“They told us she had acute lymphoblastic leukaemia and needed to start treatment immediately.”
At this time of the year, Lucy should be looking forward to Christmas. She should be excitedly counting down the days until she can spend the festive season with family and friends – just like any other 14-year-old.
But for Lucy, she will be facing her fourth Christmas in hospital undergoing harrowing cancer treatment in a bid to save her life.
Lucy was just nine when she was first diagnosed with cancer. In the following nine months, Lucy endured 17 operations and gruelling chemotherapy therapy that caused severe side effects and wreaked havoc on her young body.
No child should have to go through this and no parent should have to watch their child suffer in this way.
After two years of pain and uncertainty, Lucy was given an 85% chance of survival.
Then last November the family was hit by a bombshell: their worst fears were realised.
Lucy had relapsed.
Research is the key to reducing side effects
Lucy’s best hope of survival now is a bone marrow transplant. For some leukaemia patients, bone marrow transplants can be a cure. But the treatment can have severe side effects.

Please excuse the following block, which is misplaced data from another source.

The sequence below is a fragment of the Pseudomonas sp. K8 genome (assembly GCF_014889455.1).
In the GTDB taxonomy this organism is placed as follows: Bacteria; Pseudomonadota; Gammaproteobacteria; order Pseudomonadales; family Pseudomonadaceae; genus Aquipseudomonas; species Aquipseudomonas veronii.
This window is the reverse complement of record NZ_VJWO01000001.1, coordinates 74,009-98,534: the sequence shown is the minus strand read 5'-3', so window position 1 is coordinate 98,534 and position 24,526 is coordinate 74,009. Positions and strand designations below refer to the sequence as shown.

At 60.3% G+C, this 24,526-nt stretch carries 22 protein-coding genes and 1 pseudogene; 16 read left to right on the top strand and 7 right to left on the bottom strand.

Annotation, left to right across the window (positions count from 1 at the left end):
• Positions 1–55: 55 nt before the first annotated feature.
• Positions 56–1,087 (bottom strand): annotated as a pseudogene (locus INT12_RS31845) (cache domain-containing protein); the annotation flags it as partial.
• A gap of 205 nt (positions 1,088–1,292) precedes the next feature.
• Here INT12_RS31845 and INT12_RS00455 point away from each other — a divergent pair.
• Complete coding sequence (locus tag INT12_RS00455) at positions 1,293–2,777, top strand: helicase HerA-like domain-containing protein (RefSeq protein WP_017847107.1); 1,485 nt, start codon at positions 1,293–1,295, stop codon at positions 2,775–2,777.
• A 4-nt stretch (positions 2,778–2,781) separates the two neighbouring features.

Right now, Cancer Council Queensland is funding Dr Kate Gartlan from QIMR Berghofer Medical Research Institute to study one of the key problems associated with bone marrow transplants – severe inflammatory complications.
Dr Gartlan and her team have identified a protein that appears to play an important protective role early after transplant that limits inflammation and tissue damage.
No child or family should have to spend Christmas facing cancer
Kids like Lucy are why your support is needed. She’s having a bone marrow transplant every month for 12 months.
She’s really suffering. And treatments like hers come with a risk of inflammatory complications.
When asked about her hopes for Lucy, Julie simply said, “just that she can resume a normal life and that she’s got many years ahead of her. That she survives.”
Your donation will help stop cancer devastating the lives of children like Lucy. It will bring hope to families and give them more Christmases together.